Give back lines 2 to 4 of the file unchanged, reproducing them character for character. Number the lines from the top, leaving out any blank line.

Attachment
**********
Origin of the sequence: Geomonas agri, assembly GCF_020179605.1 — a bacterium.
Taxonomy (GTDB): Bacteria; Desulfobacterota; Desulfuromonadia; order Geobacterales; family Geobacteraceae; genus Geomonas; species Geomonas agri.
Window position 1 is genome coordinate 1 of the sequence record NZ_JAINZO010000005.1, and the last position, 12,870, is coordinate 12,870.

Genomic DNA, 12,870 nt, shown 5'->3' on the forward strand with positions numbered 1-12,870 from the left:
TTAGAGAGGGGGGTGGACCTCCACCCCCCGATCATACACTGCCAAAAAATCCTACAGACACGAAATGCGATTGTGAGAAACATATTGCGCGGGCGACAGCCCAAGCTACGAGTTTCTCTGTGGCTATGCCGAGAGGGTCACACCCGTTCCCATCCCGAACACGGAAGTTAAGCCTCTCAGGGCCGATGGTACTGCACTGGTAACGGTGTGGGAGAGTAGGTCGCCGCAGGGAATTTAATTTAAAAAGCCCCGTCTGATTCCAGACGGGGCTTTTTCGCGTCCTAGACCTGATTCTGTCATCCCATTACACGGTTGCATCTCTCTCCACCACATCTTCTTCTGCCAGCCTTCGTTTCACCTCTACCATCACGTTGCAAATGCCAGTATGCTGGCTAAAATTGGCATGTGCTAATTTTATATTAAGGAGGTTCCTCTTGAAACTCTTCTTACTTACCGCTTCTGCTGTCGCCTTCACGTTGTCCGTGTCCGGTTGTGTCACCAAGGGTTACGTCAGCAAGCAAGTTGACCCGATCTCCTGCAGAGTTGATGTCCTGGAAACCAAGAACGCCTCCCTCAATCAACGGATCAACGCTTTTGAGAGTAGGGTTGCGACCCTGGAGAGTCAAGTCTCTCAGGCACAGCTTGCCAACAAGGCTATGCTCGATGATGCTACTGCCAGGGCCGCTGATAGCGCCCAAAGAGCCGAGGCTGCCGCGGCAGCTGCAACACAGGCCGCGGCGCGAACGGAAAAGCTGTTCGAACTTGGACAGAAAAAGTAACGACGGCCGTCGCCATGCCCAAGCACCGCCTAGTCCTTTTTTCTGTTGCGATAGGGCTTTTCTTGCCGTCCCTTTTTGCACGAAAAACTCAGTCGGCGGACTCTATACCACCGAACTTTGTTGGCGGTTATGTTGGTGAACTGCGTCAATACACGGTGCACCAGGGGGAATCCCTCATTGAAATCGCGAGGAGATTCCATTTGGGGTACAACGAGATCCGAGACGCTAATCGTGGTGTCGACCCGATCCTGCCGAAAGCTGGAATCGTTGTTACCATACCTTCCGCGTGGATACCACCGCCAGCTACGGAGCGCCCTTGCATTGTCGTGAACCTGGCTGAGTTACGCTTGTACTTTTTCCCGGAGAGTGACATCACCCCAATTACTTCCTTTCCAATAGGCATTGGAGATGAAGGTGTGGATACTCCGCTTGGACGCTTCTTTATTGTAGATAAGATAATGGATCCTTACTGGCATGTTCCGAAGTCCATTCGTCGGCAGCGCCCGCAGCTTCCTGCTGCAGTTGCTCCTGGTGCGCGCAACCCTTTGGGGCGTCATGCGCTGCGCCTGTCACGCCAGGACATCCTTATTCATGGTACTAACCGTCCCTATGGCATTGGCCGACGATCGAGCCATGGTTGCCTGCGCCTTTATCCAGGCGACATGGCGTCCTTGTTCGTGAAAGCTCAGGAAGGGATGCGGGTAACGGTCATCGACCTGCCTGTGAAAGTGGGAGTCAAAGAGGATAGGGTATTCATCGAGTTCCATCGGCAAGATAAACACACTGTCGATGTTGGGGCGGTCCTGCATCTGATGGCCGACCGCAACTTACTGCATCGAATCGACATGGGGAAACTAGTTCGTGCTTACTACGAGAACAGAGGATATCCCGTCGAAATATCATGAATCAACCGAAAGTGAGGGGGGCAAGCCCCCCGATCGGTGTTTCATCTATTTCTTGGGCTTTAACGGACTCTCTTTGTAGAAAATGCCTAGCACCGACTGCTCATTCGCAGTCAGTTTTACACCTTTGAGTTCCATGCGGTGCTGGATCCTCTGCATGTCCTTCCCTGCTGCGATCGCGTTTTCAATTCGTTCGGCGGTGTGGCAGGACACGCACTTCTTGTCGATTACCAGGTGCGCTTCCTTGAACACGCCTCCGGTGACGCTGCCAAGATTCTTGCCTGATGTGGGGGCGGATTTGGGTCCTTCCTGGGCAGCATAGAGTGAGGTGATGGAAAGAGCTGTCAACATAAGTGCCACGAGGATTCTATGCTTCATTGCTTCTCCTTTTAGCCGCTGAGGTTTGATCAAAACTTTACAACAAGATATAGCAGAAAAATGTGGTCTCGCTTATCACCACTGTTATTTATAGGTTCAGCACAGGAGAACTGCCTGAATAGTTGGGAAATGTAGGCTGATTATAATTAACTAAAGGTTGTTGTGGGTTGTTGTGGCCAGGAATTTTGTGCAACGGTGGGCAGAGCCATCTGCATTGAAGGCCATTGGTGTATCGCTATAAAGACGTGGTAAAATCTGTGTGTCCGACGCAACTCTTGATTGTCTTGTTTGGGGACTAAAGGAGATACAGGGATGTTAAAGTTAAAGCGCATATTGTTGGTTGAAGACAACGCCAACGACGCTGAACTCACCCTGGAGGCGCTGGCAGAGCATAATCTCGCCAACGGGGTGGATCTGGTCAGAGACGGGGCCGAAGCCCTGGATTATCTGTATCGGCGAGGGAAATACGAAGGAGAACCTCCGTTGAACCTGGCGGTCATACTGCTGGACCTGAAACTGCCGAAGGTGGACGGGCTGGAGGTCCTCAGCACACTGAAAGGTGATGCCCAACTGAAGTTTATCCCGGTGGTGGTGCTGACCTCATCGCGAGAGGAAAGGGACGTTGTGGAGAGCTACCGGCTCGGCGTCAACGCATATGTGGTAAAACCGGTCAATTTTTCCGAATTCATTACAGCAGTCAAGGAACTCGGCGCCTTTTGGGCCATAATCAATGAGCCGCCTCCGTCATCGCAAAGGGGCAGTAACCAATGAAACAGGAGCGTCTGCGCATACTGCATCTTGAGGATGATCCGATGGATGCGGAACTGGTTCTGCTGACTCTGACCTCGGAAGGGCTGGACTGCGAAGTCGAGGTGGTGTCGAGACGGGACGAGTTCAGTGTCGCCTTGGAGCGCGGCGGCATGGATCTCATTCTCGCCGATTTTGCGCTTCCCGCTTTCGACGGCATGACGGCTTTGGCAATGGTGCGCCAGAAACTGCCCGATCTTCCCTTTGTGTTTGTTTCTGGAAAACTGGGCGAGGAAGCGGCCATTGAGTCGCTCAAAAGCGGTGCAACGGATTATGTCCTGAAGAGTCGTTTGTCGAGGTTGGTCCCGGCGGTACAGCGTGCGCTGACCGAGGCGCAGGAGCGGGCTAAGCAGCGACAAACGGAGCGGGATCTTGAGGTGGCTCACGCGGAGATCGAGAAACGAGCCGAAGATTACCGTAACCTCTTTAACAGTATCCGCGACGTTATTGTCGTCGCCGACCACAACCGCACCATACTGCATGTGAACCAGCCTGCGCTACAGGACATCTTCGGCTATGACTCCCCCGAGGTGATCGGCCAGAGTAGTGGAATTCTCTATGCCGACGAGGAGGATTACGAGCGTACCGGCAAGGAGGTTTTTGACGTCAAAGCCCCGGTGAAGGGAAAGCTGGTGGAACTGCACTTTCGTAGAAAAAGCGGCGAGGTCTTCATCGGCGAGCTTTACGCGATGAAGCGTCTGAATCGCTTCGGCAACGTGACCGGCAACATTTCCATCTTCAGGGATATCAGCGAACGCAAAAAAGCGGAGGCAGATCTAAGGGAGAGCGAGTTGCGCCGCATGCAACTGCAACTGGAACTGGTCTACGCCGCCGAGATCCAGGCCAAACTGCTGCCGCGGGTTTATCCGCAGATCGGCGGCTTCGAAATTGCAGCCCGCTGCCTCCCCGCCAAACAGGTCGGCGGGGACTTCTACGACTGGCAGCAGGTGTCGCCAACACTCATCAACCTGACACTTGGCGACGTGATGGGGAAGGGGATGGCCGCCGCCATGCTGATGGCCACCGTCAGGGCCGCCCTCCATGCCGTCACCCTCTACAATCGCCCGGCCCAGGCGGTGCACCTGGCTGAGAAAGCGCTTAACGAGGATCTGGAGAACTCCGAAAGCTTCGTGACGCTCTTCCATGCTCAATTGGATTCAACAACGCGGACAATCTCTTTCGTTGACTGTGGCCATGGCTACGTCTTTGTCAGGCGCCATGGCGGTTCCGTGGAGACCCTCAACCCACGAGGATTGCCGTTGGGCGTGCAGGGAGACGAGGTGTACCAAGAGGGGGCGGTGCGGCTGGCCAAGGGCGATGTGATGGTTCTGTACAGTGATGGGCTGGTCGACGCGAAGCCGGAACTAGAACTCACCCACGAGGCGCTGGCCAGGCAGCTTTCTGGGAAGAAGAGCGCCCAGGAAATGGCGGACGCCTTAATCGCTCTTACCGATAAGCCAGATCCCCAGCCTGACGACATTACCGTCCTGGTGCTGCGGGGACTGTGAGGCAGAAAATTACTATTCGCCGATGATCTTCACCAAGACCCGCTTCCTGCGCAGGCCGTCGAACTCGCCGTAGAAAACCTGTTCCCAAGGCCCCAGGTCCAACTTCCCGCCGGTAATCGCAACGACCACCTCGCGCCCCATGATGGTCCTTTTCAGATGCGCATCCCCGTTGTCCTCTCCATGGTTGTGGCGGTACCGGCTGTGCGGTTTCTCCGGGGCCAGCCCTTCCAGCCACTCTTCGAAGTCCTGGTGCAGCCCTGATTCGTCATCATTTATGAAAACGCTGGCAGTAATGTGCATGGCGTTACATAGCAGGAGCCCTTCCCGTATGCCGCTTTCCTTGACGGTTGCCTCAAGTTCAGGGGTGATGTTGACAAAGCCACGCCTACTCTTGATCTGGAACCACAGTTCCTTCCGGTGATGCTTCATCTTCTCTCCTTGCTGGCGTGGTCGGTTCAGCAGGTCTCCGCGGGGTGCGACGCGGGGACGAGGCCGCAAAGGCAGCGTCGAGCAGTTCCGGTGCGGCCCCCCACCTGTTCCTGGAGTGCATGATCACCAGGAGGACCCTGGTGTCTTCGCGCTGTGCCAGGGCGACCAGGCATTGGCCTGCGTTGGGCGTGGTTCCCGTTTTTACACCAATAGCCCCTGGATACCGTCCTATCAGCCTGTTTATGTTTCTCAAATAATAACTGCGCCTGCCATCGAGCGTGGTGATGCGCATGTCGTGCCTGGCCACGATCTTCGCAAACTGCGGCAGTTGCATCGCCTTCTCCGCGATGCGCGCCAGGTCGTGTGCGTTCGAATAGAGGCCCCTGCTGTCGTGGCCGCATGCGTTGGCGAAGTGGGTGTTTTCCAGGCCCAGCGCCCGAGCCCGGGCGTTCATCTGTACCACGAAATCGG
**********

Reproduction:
Taxonomy (GTDB): Bacteria; Desulfobacterota; Desulfuromonadia; order Geobacterales; family Geobacteraceae; genus Geomonas; species Geomonas agri.
Window position 1 is genome coordinate 1 of the sequence record NZ_JAINZO010000005.1, and the last position, 12,870, is coordinate 12,870.

Genomic DNA, 12,870 nt, shown 5'->3' on the forward strand with positions numbered 1-12,870 from the left: